My nephew has been living in Lake Tahoe for the past few years, a very special place that’s gone through some very special wild fire hell. Same thing, “Nephoo, CHECK IN SAFE!” Though he beat me to it, and he’s fine… If you can call heartsore and exhausted fine.

I’m fine too, but I’m also noticing a pattern. First, my family needs better disaster preparedness, in the sense that all we have is a text thread among my siblings. How to get in touch with adult nieces and nephews, their spouses, my sibling’s spouses… pretty patchwork. My mother’s old, falling apart address book used to be the bible for points of contact. Mom has been gone for four years and we have not found a means of replacing that central node of connectivity.

Second, why “check in” mostly when my loved ones face a disaster? My daughter and I are pretty good about keeping a casual line of communication open, and my sisters and I have gotten better at Zooming, but there are a zillion authors I could email with a quick, “Hope the words are treating you well. Been thinking of you…” Or, I could Zoom with them for the heck of it…

If I’m only going to send up a flare when hurricanes and wildfires inspire me to appreciate my friends and family, it’s no wonder my middle-distance relationships tend to languish. I think some of this tendency is because the wildfires and hurricanes are getting so much worse, and some of it is social media sucking away our impulse to initiate communication with people we know casually.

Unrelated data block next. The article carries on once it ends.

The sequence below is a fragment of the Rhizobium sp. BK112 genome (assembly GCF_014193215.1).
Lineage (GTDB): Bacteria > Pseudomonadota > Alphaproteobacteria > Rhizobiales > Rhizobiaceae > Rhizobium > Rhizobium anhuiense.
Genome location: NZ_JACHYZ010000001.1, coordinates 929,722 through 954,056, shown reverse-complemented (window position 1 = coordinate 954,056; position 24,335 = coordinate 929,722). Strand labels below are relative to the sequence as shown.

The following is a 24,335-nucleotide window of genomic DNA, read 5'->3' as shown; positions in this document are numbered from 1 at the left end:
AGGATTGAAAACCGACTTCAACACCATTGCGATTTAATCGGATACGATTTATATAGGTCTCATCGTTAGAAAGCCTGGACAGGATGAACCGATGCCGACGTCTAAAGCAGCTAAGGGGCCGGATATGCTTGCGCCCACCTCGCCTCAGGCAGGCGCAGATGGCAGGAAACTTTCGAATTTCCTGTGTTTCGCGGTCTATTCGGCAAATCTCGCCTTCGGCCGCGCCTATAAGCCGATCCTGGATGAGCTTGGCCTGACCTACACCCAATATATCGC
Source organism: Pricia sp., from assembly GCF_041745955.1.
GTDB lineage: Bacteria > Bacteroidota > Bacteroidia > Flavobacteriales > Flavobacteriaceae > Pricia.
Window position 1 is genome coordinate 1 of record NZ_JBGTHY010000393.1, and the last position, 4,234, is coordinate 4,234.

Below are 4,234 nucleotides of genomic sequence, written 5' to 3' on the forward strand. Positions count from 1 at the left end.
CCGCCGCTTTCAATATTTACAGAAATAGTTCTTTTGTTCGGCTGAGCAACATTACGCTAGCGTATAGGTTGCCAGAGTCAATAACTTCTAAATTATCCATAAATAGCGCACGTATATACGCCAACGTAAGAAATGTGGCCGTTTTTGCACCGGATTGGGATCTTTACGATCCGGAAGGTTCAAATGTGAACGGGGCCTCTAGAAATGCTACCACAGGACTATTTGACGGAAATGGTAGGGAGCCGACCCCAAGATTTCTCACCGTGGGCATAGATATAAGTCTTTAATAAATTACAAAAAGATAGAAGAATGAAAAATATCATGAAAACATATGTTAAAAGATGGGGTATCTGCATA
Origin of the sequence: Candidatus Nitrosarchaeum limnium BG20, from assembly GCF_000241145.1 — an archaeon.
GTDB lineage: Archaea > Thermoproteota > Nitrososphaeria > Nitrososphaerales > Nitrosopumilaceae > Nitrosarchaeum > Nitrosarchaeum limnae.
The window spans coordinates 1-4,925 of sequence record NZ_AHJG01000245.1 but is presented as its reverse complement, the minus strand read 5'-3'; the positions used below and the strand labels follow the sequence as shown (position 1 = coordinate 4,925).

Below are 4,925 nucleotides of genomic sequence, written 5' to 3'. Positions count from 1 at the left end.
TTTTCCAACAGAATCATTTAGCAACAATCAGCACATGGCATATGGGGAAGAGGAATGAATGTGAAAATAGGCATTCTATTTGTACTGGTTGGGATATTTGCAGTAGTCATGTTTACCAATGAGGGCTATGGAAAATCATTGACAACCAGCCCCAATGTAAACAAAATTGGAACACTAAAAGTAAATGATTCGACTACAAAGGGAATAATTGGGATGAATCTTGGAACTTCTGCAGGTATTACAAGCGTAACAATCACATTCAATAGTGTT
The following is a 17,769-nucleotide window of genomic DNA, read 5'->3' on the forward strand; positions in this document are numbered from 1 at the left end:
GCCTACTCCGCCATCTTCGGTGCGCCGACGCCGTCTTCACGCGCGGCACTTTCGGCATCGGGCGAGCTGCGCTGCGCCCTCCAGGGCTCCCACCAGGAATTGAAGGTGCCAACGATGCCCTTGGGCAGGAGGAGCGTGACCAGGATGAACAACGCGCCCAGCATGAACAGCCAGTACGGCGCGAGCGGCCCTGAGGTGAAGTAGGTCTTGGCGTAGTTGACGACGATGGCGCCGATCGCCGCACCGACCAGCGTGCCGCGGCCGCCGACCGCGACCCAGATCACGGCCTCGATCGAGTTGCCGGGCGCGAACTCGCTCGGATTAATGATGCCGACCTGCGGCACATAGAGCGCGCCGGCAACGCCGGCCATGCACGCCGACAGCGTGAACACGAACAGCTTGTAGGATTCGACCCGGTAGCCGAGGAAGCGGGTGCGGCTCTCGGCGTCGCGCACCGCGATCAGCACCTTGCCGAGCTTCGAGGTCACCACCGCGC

Windham Family Duet by Grace BurrowesBut some of it is just me, being oblivious, because it’s Xavier’s Fournier’s turn to fall in love, and I will walk into walls and lose my glasses until I get him figured out. That is no excuse, though, for my lax attention to friends and family. (Though if anybody knows what’s going ON with that guy, please do let me know… I’m thinking of titling his book, Monsieur Disaster.)

How are you managing lately with the keeping-in-touch challenge? Does your family have a central address book? Are there friends you only hear from during hurricane/snowstorm/wildfire season?